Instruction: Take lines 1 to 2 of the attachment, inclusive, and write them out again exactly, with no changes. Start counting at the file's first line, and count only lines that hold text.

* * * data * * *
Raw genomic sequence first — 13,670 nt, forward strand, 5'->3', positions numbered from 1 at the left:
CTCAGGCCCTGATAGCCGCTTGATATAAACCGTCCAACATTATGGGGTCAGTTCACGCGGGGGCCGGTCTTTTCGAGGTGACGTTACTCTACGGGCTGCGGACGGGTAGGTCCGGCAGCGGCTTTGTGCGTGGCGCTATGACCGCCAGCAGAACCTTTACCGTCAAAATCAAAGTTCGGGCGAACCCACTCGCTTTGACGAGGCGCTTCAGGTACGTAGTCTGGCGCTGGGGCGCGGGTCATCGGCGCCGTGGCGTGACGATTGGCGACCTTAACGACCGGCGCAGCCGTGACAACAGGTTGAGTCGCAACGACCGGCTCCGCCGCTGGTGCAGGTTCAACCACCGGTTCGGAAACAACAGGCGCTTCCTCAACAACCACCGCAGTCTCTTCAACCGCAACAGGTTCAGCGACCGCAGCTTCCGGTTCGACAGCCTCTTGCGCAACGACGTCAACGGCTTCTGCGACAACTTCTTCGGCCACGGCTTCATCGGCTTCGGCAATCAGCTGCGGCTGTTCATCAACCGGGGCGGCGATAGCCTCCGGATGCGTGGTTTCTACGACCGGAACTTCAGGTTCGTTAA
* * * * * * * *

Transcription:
Raw genomic sequence first — 13,670 nt, forward strand, 5'->3', positions numbered from 1 at the left:
CTCAGGCCCTGATAGCCGCTTGATATAAACCGTCCAACATTATGGGGTCAGTTCACGCGGGGGCCGGTCTTTTCGAGGTGACGTTACTCTACGGGCTGCGGACGGGTAGGTCCGGCAGCGGCTTTGTGCGTGGCGCTATGACCGCCAGCAGAACCTTTACCGTCAAAATCAAAGTTCGGGCGAACCCACTCGCTTTGACGAGGCGCTTCAGGTACGTAGTCTGGCGCTGGGGCGCGGGTCATCGGCGCCGTGGCGTGACGATTGGCGACCTTAACGACCGGCGCAGCCGTGACAACAGGTTGAGTCGCAACGACCGGCTCCGCCGCTGGTGCAGGTTCAACCACCGGTTCGGAAACAACAGGCGCTTCCTCAACAACCACCGCAGTCTCTTCAACCGCAACAGGTTCAGCGACCGCAGCTTCCGGTTCGACAGCCTCTTGCGCAACGACGTCAACGGCTTCTGCGACAACTTCTTCGGCCACGGCTTCATCGGCTTCGGCAATCAGCTGCGGCTGTTCATCAACCGGGGCGGCGATAGCCTCCGGATGCGTGGTTTCTACGACCGGAACTTCAGGTTCGTTAA